Friday, January 15, 2016
This is a movie that never manages to be greater than the sum of it's parts. In fact, it might be a little less because it builds up such a strong desire to be great. Instead, it is simply good enough to dramatize it's subject and give us an historical context, but as a movie it just seems to be lacking something. Despite the ultimately unsatisfying dramatic elements, it does contain an effective performance from star Will Smith.
I can say that the N.F.L. definitely comes off as the bad guy here and that may be a just conclusion. The story may have been simplified for dramatic reasons but it comes off as a Snidely Whiplash type character, abusing it's naive and innocent partner. The players are mostly portrayed as helpless and clueless saps who were disposed of by the league when their usefulness was done. I have incredible sympathy for the bewildering experience that some of the players in the story seem to have gone through. David Morse portrayal of Steelers legend Mike Webster is heart breaking and horrifying. The effects of CTE and the players who suffered, might be a more dramatic story to tell. Instead, we get a solid C.S.I. episode, inflated by a conspiracy theory and punctuated with the American Dream of a Nigerian immigrant. It is a hybrid of a film that is satisfying to none of those elements.
Smith plays the Dr., a pathologist in Pittsburgh, who discovers a pattern of injuries in pro football players that contributes to a variety of mental issues and suicidal/homicidal behavior. We get just enough science to know that his theory is accurate, without really understanding the explanation or the doubts that the league might have had about it. Instead, the film plays up incidents of boorish behavior by fans of the game who think the doctor is out to destroy the game. The N.F.L. is suddenly equated with the tobacco industry and the paranoia of Jeffery Wigand is transferred to Dr. Omalu. If you believe the film, agents of the N.F.L. created a Federal probe of Omalu's boss and personal hero, cost him his job, and caused the death of his child in utero.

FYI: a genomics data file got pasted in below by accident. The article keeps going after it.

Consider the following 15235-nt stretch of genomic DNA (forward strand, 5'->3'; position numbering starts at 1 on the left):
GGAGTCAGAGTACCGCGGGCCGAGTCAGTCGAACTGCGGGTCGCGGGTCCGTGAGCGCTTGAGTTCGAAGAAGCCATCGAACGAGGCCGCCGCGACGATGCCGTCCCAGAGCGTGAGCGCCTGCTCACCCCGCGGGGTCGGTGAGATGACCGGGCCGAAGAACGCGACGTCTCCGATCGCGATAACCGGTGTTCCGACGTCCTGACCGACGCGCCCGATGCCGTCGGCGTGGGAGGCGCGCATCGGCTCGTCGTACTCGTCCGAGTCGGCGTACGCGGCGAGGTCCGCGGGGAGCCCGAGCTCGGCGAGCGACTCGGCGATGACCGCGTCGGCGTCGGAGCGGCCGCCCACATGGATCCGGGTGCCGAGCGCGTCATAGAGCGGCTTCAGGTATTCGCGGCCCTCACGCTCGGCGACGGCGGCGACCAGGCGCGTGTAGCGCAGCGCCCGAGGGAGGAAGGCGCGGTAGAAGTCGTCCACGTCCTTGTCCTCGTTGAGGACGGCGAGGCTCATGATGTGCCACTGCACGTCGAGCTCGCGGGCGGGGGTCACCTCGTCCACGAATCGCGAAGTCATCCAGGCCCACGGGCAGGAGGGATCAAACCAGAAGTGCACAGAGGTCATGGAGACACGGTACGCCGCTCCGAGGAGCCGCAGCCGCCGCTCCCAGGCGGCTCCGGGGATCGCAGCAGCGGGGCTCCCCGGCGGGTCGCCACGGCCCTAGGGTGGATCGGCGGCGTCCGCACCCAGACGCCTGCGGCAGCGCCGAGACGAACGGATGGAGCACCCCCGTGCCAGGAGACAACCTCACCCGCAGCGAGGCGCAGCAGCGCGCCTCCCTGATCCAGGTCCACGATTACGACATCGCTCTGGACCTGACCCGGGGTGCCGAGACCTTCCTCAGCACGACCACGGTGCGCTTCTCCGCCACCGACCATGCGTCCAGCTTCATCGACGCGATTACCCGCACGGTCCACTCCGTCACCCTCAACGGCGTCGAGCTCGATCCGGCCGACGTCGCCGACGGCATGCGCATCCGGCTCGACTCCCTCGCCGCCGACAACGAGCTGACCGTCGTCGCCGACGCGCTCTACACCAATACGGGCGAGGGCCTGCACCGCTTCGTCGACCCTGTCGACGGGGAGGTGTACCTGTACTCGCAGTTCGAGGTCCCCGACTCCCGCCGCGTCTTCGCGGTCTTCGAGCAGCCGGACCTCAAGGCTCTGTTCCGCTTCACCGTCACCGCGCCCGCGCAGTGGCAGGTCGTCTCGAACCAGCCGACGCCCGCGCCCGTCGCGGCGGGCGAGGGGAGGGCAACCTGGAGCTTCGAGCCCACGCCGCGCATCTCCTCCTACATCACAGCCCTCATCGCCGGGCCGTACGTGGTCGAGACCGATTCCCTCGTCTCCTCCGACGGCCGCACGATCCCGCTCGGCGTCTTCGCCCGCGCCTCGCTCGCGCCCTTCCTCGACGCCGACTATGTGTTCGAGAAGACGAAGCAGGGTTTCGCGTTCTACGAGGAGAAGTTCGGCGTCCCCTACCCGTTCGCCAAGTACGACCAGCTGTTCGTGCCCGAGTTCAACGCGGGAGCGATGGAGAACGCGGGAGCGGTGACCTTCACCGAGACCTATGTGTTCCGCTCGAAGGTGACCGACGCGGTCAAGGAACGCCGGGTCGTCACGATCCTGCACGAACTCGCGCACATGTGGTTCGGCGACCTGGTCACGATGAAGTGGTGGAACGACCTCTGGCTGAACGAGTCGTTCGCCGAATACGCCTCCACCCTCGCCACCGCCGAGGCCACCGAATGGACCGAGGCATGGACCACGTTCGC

There are long conversations where Smith's character philosophizes on the American Dream, and seems to ache for it, but his version of the dream lacks any commitment past the facade. He is really a gifted and brilliant scientist, who lacks the ability to relate to the coworkers at his job, the sympathetic scientists who support him, or the players and fans who might be terrified by his discovery. He is given a speech at the end where he pays lip service to some of the emotional needs that come with the consequences of the disease he has discovered. The only time the position of the league is represented , the words are put into the mouth of a craven physician who is so stereotypically a sellout that he does not seem to be a real character.
Will Smith does a nice job disappearing into the role of a dedicated physician, trying to solve a problem. In the long run the film comes across like a star vehicle designed to show off his chops. The accent and immigration angle are played up to give the story more narrative heft, but it is the least interesting part of the film. Roger Goodell was not having a good year before this movie came out, if it had been a bigger hit there might be something for the N.F.L. to worry about. Because the picture comes off as a polemic, instead of being an inspiring story of discovery, it tastes like medicine that might be good for us, but sometimes , the cure feels worse than the symptoms.